Background and objectives: Generally in the case of minor oral surgical procedures and exodontia co-operation of the patients and their families with the dentist will lead to superior treatment outcomes. Midazolam gives potent sedation, loss of memory and anxiolysis. The aim of this randomised prospective clinical study is to compare the local anaesthetic and haemodynamic effects of 2% lidocaine and 3% mepivacaine in sedated pediatric patients undergoing deciduous tooth extraction.
Patients and methods: The study was approved by the local Ethics Committee, and 60 pediatric patients undergoing sedation for elective decidous tooth extraction was prospectively included in the study in a randomized fashion. Inclusion and exlusion criteria were assigned. Patients were administrated premedication. Local anaesthesia was achieved before extraction(s). Partial oxygen saturation (SpO 2 ), systolic and diastolic arterial pressure (BP) and heart rate were recorded. Patients were followed after two hours.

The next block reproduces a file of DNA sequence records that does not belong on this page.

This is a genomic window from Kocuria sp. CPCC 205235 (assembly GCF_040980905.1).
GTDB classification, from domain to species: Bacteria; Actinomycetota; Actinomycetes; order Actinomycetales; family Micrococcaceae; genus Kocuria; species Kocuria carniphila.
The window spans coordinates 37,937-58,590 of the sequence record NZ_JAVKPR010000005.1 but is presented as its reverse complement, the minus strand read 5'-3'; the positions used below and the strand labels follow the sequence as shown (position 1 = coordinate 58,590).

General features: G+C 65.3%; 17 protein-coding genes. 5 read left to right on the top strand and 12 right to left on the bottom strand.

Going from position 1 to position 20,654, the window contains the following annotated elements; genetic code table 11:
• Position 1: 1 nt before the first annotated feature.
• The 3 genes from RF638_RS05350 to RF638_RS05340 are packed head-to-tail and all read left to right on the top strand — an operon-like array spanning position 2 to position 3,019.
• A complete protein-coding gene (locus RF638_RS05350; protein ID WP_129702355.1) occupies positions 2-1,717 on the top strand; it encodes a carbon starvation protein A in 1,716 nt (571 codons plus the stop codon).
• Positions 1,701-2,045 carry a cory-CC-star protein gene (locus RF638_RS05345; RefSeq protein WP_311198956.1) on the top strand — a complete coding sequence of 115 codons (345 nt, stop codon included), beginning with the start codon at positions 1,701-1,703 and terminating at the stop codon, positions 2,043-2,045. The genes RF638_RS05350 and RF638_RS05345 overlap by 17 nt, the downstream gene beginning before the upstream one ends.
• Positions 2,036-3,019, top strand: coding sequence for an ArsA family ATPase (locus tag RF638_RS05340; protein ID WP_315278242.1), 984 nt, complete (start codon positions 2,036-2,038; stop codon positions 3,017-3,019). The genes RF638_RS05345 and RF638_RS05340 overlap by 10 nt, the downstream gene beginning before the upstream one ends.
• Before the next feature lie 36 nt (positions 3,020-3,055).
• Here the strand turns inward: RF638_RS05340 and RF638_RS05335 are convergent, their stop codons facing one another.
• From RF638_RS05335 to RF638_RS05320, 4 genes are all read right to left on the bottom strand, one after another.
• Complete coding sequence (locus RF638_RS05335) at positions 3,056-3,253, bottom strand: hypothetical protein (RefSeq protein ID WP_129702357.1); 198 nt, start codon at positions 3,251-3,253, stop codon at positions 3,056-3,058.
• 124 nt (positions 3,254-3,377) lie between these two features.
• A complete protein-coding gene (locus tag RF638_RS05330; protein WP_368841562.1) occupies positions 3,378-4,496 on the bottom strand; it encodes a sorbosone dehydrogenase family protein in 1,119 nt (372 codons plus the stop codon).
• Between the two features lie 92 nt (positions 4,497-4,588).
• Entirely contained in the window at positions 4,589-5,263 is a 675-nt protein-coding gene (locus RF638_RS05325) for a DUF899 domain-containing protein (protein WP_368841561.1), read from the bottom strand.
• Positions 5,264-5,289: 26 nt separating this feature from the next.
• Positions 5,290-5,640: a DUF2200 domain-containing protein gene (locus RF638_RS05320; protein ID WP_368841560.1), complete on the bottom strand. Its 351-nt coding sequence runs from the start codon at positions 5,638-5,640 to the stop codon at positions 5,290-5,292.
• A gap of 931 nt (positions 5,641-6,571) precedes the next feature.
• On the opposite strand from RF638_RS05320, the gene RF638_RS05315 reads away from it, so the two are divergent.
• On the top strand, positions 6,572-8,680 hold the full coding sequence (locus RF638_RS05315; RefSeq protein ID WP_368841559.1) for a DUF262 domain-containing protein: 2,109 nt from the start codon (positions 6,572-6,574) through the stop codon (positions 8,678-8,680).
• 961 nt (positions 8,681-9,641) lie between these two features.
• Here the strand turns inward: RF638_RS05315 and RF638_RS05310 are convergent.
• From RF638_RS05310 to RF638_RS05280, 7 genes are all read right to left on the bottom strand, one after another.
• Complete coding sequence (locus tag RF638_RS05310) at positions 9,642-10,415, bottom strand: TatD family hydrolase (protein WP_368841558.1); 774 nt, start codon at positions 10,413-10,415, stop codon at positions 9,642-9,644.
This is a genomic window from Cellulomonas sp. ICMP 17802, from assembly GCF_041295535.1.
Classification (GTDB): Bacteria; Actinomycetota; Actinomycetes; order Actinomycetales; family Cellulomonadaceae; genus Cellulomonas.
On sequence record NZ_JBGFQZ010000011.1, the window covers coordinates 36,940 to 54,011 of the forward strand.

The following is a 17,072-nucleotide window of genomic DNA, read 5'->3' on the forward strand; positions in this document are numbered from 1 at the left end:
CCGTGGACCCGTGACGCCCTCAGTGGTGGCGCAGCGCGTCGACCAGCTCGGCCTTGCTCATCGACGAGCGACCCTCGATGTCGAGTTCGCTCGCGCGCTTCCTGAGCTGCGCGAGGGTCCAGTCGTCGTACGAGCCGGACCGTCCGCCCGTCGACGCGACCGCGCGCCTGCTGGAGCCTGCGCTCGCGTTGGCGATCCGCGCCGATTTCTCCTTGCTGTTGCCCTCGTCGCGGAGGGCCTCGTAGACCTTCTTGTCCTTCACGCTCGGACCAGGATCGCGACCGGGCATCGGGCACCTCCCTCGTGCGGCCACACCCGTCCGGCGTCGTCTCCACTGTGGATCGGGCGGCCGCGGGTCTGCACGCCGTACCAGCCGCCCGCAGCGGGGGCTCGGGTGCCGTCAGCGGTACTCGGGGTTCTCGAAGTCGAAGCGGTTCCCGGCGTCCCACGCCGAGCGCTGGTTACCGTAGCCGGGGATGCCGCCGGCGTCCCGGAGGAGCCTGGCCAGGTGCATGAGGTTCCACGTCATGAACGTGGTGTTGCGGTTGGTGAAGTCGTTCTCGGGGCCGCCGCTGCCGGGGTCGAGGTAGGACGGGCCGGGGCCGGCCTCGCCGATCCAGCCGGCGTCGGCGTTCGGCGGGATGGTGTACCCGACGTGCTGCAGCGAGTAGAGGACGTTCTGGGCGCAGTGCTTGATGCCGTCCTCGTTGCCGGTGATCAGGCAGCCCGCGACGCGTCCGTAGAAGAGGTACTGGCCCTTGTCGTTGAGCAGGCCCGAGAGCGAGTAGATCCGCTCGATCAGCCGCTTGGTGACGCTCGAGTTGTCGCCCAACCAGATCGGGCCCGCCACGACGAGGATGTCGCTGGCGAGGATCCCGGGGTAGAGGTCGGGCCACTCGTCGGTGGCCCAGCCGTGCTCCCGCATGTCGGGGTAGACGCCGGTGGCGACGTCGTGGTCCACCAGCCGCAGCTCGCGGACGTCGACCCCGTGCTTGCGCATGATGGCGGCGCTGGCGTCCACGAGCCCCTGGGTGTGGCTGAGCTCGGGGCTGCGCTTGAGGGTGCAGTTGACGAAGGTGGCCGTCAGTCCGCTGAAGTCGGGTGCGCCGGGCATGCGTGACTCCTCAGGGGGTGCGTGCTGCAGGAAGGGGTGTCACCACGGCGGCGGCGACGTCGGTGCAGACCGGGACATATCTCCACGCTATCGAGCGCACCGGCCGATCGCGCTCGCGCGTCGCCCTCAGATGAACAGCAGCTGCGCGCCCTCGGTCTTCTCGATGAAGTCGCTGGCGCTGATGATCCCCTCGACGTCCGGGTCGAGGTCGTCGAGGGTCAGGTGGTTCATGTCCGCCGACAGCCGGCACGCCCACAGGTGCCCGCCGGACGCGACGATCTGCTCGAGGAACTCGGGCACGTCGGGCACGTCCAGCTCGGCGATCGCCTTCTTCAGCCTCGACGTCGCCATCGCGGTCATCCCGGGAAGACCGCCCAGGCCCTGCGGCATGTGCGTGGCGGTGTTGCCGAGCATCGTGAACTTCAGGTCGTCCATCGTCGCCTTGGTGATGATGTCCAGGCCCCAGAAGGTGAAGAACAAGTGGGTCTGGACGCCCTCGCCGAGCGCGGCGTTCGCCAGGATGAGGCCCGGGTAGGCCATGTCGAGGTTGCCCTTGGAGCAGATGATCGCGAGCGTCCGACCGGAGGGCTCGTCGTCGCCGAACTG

Results: There were no significant differences between the groups in patient demographics, number of teeth extracted, duration of the operation and time from the end of the procedure to discharge ( p > 0.05) FLACC pain scale scores were not statistically significant between the groups, except at 20 min post-operatively when the score is significantly lower in Group 2 ( p = 0.029). There were no significant difference between the groups basal haemodynamic values and SAP values.
Conclusion: Prevention of pain during dental procedures can nurture the relationship of the patient and dentist, building trust, allaying fear and anxiety, and promoting a positive dental attitude. Tooth extraction under sedation in pediatric patient could be safe with both local anaesthetics.
Key words: local anaesthetic; sedation; lidocaine; mepivacaine; anxiety